The idea that God knew what we would be like before issuing the tenth commandment should inspire a pause. Envy has a way of eating at our hearts, promoting fear, and lingering long after we come to the realization of its futility.

Coveting does one thing well. It convinces us we are inferior to those of whom we covet. We ought to know better. We ought to toss covetousness aside. God believes we are better than the things we desire that are not ours.

God wants us to be strong in spirit and strong in character.

Envy cannot grow in a person who avoids comparing oneself with others.

3. Engage in activities that will build self-esteem.

Ultimately, the cause of envy is low self-esteem. Being secure with who we are and what we do raises our satisfaction with ourselves and with what we have. If we do not like who we are, then logically, we would want to be someone else. What better way to be someone else than to want what others have.

Purging the need for validation is the first step to building self-esteem. Finding activities that will allow us to grow in that direction is the second step.

As someone who aids others with the direction of their lives, I tend to ask questions that promote discussion. One of the questions I ask is this: what makes you happy? Many of the people of whom I speak with do not know what makes them happy. Some cite money. Some say a beautiful house and car. But no one really talks about satisfaction with their lives. There is always something missing, which they believe is something material in nature they need to possess.

Possessions do not make people happy.

Money makes life easier, but it does not make people happy.

However, the simple activity of flying a kite, or walking a dog, or stomping our feet in the rain may bring incredible joy that cannot be compared with anything else.

Simple activities such as these are what define happiness for us, and we would not need to succumb to envy to build our self-esteem.

What more is there?

Perhaps it is time to see things from a different perspective. Perhaps it is time to love others rather than want to become them. Only then would we feel compelled not to envy them.

Only then would we become whole.

How to Simplify Our Lives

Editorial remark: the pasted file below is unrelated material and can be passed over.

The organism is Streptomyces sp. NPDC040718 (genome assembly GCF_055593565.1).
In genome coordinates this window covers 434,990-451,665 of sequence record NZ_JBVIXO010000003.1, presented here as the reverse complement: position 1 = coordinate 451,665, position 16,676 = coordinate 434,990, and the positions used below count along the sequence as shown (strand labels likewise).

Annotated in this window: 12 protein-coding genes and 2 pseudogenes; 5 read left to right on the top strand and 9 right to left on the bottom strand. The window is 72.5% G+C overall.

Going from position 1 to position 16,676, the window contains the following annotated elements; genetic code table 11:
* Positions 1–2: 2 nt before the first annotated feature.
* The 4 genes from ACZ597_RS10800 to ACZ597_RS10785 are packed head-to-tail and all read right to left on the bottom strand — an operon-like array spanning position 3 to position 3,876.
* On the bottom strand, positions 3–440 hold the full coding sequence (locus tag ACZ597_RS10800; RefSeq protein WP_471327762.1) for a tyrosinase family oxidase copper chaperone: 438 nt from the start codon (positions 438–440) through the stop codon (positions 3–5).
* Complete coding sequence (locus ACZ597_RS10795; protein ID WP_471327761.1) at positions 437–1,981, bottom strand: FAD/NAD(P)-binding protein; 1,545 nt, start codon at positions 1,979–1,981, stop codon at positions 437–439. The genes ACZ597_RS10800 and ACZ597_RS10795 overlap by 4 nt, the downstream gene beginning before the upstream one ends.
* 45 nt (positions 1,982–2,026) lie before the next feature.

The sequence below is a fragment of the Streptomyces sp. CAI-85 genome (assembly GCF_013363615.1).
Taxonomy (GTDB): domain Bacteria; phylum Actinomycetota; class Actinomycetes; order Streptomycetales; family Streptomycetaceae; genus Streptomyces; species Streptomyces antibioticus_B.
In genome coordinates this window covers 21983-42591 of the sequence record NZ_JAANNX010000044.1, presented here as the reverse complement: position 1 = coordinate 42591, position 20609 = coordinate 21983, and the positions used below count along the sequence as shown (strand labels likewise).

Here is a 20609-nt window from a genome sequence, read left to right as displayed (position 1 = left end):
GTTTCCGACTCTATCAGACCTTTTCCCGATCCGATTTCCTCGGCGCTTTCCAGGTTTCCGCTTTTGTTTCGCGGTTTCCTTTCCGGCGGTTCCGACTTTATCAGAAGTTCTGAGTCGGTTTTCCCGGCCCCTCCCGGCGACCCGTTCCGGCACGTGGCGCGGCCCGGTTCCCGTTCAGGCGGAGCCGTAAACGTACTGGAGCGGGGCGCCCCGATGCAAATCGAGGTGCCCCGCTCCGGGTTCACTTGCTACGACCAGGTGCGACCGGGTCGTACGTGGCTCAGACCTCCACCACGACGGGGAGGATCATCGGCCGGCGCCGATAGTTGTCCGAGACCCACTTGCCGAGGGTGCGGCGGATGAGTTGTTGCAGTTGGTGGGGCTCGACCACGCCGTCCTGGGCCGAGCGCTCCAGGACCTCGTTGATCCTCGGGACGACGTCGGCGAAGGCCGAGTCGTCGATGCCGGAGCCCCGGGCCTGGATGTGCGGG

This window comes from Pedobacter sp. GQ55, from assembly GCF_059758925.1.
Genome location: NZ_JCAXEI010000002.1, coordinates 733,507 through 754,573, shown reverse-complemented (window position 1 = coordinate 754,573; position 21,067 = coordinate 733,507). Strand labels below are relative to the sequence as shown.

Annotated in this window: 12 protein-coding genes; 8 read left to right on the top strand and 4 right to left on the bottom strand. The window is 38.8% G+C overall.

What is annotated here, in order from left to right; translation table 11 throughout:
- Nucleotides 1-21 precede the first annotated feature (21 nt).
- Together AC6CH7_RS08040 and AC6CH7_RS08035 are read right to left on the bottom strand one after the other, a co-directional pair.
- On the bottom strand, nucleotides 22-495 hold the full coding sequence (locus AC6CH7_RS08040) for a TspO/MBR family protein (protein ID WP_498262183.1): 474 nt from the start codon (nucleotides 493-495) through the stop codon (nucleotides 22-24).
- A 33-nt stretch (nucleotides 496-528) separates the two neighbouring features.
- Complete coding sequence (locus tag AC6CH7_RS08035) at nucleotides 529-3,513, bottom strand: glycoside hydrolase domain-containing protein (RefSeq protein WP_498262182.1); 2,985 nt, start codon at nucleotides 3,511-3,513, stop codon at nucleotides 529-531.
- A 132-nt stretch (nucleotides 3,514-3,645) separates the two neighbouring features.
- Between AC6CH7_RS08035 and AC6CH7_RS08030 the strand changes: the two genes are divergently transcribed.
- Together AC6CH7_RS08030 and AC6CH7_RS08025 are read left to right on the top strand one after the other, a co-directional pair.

Have you ever seen a baby drive a car? Of course, not. Do you know why you have never seen a baby drive a car? It is because driving a car is not what a baby does. A baby eats, sleeps, and coos. It lives a simple existence. It is only when a baby develops an intimate sense of self does its life become more complicated. Before then, life is good.

Be as children.

Going back to the simplicity of when we were born may be difficult, but we can certainly aspire to live our lives as if it were so.

Jesus explains it this way, “Truly, I say to you, unless you turn and become like children, you will never enter the kingdom of heaven” (Matthew 18:3 ESV throughout).

Children’s lives are lives filled with hope, joy and playfulness. From one moment to the next, children may not know what lies ahead, but regardless of what anyone may think, they will allow their imagination to lead the way.

If we can recapture the humility of a child and remember what it was like to be a child, the simplicity of life would return.

Get rid of the clutter.

Let us admit one thing: depending on the family, a child’s room is a disaster. Toys lie strewn on the floor. Books hang from the shelf. The area next to the hamper is a mess. Nothing comes close to what a child’s room looks like during those endearing preschool years.

Yet, beyond the clutter lies creativity and song. When children have a vision of what they want to do, there is no stopping them. They have a knack to ignore distractions.

The apostle Paul says, “For God is not a God of confusion but of peace” (1 Cor. 14:33).

Imagine how simple life would be if we did not have to stare at stacks of bills, dirty dishes and laundry.

Whatever clutter might exist in our lives, as children of God it is up to us to move past the ordinary in order to make progress in the extraordinary.

Focus on one thing at a time.

As mentioned, children have an incredible ability to tune things out when it is in their best interest.

Noticing a child with a coloring book is one of those precious moments for a parent, or another observer. There is nothing more important to a child than to pick the right color for a drawing and watching it fill the page.

Likewise, when we have too many things on our to-do list, we ought to focus on one thing and do it well.

Many times, what we think is important is seldom urgent, and what is urgent is seldom important.

How simple is it?

Once we look at things from a child’s perspective, everything else will fall into place. Simplicity will return, and that playful attitude we had growing up will reappear.

So have fun with life. Enjoy the moment. And give God the glory for all his marvelous works (Ps. 96:3-4)!